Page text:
At only 26 years of age, Brett Johnson is taking the fashion world by storm with a new line of Italian-made men’s apparel that will be showcased via trunk shows at Neiman Marcus stores around the country this fall.
That’s a major accomplishment for the Washington, DC- area native who studied sociology at Michigan State University and later worked at a Ferrari dealership in Utah.
“It still hasn’t really settled in with me yet,” Johnson told NBCBLK about the major placement opportunity with the luxury retail giant. “It’s still very surreal but I’m just pleased that the way my team has handled everything and put us in a really good position."
“To launch at Neiman Marcus has truly been a dream of mine for some time and I think to have success very early on is great but for now, we just gotta work even harder," he added.
The Brett Johnson Collection debuted commercially in 2013 with a line of upscale men’s shoes and apparel. The young designer, who didn’t attend any prestigious fashion institutions, is a self-taught visionary whose ardor for designing harkens back to being an adolescent during family trips to the Tuscan region of Italy.
I think when people kinda see that they think ‘Oh, he’s just some rich kid and his parents just handed to him a clothing collection' and that’s not the case whatsoever.
“As a kid I was able to travel quite extensively so for whatever reason it was, I really gravitated towards Italy,” he said. “The culture and the atmosphere and architecture I think is second to none in the world.”
It was on trips to Italy—Florence to be exact—where Johnson was inspired to add special flairs to his Nike Air Force One sneakers when he was just a kid.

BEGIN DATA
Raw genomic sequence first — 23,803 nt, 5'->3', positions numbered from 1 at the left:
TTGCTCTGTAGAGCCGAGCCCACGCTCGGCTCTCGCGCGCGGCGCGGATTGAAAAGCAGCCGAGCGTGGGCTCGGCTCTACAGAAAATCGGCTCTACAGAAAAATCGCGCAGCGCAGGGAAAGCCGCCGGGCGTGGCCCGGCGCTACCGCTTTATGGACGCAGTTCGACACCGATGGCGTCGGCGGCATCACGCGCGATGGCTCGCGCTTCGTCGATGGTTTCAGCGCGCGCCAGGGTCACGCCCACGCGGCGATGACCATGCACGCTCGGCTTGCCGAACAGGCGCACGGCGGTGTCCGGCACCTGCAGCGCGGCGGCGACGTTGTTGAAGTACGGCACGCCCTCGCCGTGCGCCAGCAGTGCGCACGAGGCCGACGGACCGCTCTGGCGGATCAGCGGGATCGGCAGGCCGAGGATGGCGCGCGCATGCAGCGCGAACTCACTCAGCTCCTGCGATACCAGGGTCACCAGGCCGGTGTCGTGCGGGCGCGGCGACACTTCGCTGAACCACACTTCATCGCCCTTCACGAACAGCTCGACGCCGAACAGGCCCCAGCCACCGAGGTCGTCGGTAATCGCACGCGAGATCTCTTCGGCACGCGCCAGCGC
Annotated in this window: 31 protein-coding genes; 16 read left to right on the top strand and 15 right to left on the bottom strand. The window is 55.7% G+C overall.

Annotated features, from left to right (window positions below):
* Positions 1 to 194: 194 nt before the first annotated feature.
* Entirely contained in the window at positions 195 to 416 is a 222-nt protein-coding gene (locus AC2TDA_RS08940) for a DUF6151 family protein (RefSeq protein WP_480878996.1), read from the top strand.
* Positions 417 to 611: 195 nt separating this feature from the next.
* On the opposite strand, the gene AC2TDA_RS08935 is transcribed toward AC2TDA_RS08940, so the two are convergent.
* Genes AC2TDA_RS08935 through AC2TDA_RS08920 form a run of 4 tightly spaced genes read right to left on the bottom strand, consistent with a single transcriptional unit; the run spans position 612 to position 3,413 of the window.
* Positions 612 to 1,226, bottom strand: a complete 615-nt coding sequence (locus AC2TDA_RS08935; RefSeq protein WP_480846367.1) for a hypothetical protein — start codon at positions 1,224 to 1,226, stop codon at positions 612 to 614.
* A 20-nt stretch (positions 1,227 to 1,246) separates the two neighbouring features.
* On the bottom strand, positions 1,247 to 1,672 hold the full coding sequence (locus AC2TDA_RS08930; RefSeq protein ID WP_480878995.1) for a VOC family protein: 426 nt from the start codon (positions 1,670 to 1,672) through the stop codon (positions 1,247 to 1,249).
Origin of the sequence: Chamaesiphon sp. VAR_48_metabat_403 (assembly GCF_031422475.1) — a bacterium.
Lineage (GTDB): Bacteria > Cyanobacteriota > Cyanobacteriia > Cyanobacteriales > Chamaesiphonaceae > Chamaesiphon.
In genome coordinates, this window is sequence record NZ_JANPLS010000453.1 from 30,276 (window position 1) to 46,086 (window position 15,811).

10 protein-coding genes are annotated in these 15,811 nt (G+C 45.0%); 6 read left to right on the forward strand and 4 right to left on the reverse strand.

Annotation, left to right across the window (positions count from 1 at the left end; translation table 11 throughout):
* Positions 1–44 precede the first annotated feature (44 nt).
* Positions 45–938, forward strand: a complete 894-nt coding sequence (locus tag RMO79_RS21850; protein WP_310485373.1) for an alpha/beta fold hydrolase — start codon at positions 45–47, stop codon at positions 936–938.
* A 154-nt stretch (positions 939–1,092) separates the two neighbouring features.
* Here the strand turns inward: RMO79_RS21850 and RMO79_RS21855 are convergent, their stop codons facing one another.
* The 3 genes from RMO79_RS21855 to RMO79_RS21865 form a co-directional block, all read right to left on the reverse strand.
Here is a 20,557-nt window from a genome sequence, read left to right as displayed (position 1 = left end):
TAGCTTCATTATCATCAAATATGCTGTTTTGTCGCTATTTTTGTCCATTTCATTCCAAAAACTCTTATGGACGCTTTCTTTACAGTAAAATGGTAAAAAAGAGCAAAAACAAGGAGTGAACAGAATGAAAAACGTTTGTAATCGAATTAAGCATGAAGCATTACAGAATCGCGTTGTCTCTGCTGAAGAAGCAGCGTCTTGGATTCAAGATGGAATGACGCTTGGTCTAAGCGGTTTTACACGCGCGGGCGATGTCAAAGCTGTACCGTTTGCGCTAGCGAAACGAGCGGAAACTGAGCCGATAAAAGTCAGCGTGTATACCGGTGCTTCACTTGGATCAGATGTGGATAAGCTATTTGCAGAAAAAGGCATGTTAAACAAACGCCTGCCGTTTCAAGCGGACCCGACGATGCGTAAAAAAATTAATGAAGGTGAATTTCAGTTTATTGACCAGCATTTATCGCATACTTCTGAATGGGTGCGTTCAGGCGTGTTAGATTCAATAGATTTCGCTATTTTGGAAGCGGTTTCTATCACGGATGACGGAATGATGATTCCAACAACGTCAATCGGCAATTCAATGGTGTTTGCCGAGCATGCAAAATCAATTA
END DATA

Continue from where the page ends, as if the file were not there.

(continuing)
"I would source leathers and fabrics from all over the world and would take the shoes and fabrics up to a cobbler in New York City and have them apply them to the shoe," he explained. "And that’s really when I started creating my own aesthetic and found a love and passion for fashion.”
And that’s when the business acumen—inherited from his parents—set in. He started selling them for $295.
Johnson reportedly owns over 600 pairs of footwear and remembered how his Nike Air Force Ones would turn heads. "Every time I would be on the street wearing my shoes, I mean, I love the sense of individuality that I had and people would sort of gravitate towards the style that I was creating and I liked it,” he said.
The Brett Johnson Collection has moved away from footwear and is focusing on the apparel realm for this trunk show tour, which will hit 10 cities starting this month.
His 24 pieces range from $295 to $595 for knitwear, and $995 to $2495 for outerwear—he’s clearly catering more to a Barney’s consumer, not Burlington.
Of the steep price tags, Johnson noted that it’s actually a value considering how the products are made. “For our price, we are manufactured in the same factories as Louis Vuitton, Lanvin, and Balmain so that price is pretty much a quarter if not half of what our comps are doing in terms of fabrics and yarns," said Johnson. "They’re also Italian as well. So for the price, it’s actually an amazing deal.”